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Center for Injury Research and Prevention Engineering Students Honored
Two undergraduate engineers from the Center for Injury Research and Prevention (CIRP) were recently honored during CHOP Research Poster Day. Held February 25, 2015 Poster Day was the 25th anniversary of the event, and 40 researchers’ work was selected by a faculty panel to receive awards. Among a collection of hematologists, oncologists, and neonatologists, the research Richard Hanna and Todd Hullfish presented — focused on child restraint systems and side air bags, respectively — stood apart.
Currently in his final year at Drexel University, Richard Hanna has been working toward a Master of Science in Biomedical Engineering. Since coming to CIRP in June 2014 through CIRP’s National Science Foundation (NSF)-funded Injury Science Research Experiences for Undergraduates program, he has assisted with data analysis and co-authored a paper to be presented at the SAE World Congress and Exhibition in April.
Todd Hullfish, meanwhile, has been studying toward a Bachelor of Science in Mechanical Engineering and has been at CIRP since September 2013. At CIRP Hullfish has analyzed motor vehicle crashes, worked on an IV monitoring system, and developed computer models of crash scenarios. Hullfish came to CHOP through Drexel University’s Co-op program, in which Drexel students gain experience in their future fields at employers across the United States and internationally.
Both Hanna and Hullfish have been working with the Center for Injury Research and Prevention’s Aditya Belwadi, PhD. A member of CIRP since 2011, Dr. Belwadi studies injury biomechanics and injury causation, and has published recent papers in Traffic Injury Prevention and the Annals of Advances in Automotive Medicine, among others.
Modeling Child Restraint Systems with Kinect
Richard Hanna’s award-winning project was focused on using the Microsoft Kinect for Windows motion-sensing device. Perhaps best known as an Xbox peripheral (allowing users to play games with gestures rather than a controller), Hanna used the device in a novel way: to create three-dimensional digital models of 48 child restraint systems (CRS) representing close to 300 child seats in the US market as of March 2015.
According to a 2013 CIRP report on child passenger safety, motor vehicle crashes remain the leading cause of death for children older than 4 years and resulted in 952 fatalities in 2010 for children age 15 and younger. Although the number of children restrained in CRS has risen due to awareness and legislation, unintentional misuse of these restraints remains an issue; a 2004 NHTSA survey found that 72.6 percent of child restraints observed in parking areas throughout the United States had at least one “critical” misuse.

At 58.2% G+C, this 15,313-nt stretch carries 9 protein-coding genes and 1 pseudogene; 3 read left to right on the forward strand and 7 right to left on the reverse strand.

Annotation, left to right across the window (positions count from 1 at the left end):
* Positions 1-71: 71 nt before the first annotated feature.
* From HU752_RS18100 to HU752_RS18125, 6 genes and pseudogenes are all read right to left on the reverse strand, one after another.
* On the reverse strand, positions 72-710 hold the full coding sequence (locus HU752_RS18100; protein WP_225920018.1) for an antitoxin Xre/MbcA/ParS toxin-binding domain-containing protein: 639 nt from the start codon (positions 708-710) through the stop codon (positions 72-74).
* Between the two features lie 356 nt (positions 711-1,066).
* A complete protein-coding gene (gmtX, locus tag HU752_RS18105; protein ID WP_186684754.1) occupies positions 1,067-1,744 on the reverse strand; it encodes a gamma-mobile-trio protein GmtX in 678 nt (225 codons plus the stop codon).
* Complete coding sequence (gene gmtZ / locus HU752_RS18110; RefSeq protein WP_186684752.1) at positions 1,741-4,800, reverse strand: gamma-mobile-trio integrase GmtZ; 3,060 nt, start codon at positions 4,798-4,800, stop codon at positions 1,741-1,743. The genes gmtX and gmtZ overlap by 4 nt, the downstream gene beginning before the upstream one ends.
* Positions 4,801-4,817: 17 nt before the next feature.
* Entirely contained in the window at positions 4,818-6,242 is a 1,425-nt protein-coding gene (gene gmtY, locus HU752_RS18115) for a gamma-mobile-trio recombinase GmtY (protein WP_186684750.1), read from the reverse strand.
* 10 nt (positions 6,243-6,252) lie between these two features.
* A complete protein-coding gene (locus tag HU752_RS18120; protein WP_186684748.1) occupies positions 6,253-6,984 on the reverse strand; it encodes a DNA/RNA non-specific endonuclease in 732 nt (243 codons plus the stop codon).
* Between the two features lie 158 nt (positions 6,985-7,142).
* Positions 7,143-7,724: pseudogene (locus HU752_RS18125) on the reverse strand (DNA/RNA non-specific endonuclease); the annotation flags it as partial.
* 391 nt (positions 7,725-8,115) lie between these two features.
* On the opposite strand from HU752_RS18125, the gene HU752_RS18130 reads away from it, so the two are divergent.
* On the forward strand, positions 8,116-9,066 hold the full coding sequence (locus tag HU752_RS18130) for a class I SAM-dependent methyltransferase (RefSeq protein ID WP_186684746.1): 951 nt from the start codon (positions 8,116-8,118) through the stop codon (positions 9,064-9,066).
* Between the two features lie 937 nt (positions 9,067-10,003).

With this study, Hanna and Dr. Belwadi sought to make it easier for vehicle manufacturers to evaluate CRS-to-vehicle fit early on in the design phase, rather than an after-thought process once the CRS has been purchased. Currently, there is no standard method of quantifying child restraint systems’ geometry and volume, and the Kinect presents a simple, economic alternative to methods currently used by manufacturers.
Dr. Belwadi recently wrote about CIRP’s use of the Kinect in a post on the CIRP blog, noting “results from this research can ultimately help to improve testing conditions for vehicle and restraint safety devices.”
Finite Element Modeling of Side Air Bag Effectiveness
Todd Hullfish’s project, meanwhile, explores the effectiveness of side air bags and their interaction with pediatric passengers, a little studied topic. While various types of side air bags have become standard in many vehicles, the degree to which they protect passengers is up for debate. To get a better sense of how side air bags affect children seated next to them, Hullfish used Finite Element Modeling to model computer simulations of side impact crashes with accurate anthropometric test devices (ATD), or crash test dummies.
What then is Finite Element Modeling? Last summer Hullfish wrote a post for CIRP’s blog about FEM, which he defined as “a method of computation that represents complex geometry with simple shapes, such as triangles and squares in what is referred to as a ‘mesh’.” The researchers use of a computational model allowed them to examine in detail side air bags’ deployment and effectiveness.
The researchers next plan on testing pediatric models, in a variety of CRS designs. Their work could help vehicle manufacturers and CRS companies design more effective systems for child passengers.
Going forward, Hanna has said he is interested in working in the medical device or automotive biomechanics industries, while Hullfish — who doesn’t graduate from Drexel until 2016 — is considering graduate school.
“I’m extremely proud of Rich and Todd’s accomplishments. For engineers to be recognized among the world-class clinicians at CHOP is truly remarkable,” said Dr. Belwadi.
For more information about research at CIRP, check out the Center for Injury Research and Prevention website and CIRP’s Research in Action blog.